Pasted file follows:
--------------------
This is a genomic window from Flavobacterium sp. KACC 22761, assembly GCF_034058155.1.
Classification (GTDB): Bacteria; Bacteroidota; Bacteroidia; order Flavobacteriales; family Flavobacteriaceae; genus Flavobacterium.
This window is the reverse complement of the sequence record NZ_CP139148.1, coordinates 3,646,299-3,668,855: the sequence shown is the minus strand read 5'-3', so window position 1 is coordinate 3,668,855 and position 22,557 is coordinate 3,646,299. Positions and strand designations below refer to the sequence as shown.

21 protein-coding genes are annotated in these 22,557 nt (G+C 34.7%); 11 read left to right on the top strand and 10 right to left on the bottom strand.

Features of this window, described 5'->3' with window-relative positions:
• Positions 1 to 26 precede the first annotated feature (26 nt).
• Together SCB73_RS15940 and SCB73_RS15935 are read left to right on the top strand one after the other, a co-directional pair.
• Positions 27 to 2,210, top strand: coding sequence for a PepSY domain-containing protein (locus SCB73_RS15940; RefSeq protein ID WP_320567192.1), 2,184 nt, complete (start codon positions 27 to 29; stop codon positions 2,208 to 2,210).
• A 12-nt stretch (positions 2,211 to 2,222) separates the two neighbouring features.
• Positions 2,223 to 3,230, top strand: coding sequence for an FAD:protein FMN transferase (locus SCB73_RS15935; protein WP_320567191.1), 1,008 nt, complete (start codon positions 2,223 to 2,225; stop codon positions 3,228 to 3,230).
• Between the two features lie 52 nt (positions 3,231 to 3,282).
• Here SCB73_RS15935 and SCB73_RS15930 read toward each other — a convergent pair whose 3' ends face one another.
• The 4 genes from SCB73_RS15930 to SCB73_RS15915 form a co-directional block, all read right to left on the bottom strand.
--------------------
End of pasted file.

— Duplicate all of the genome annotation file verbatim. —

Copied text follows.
This is a genomic window from Flavobacterium sp. KACC 22761, assembly GCF_034058155.1.
Classification (GTDB): Bacteria; Bacteroidota; Bacteroidia; order Flavobacteriales; family Flavobacteriaceae; genus Flavobacterium.
This window is the reverse complement of the sequence record NZ_CP139148.1, coordinates 3,646,299-3,668,855: the sequence shown is the minus strand read 5'-3', so window position 1 is coordinate 3,668,855 and position 22,557 is coordinate 3,646,299. Positions and strand designations below refer to the sequence as shown.

21 protein-coding genes are annotated in these 22,557 nt (G+C 34.7%); 11 read left to right on the top strand and 10 right to left on the bottom strand.

Features of this window, described 5'->3' with window-relative positions:
• Positions 1 to 26 precede the first annotated feature (26 nt).
• Together SCB73_RS15940 and SCB73_RS15935 are read left to right on the top strand one after the other, a co-directional pair.
• Positions 27 to 2,210, top strand: coding sequence for a PepSY domain-containing protein (locus SCB73_RS15940; RefSeq protein ID WP_320567192.1), 2,184 nt, complete (start codon positions 27 to 29; stop codon positions 2,208 to 2,210).
• A 12-nt stretch (positions 2,211 to 2,222) separates the two neighbouring features.
• Positions 2,223 to 3,230, top strand: coding sequence for an FAD:protein FMN transferase (locus SCB73_RS15935; protein WP_320567191.1), 1,008 nt, complete (start codon positions 2,223 to 2,225; stop codon positions 3,228 to 3,230).
• Between the two features lie 52 nt (positions 3,231 to 3,282).
• Here SCB73_RS15935 and SCB73_RS15930 read toward each other — a convergent pair whose 3' ends face one another.
• The 4 genes from SCB73_RS15930 to SCB73_RS15915 form a co-directional block, all read right to left on the bottom strand.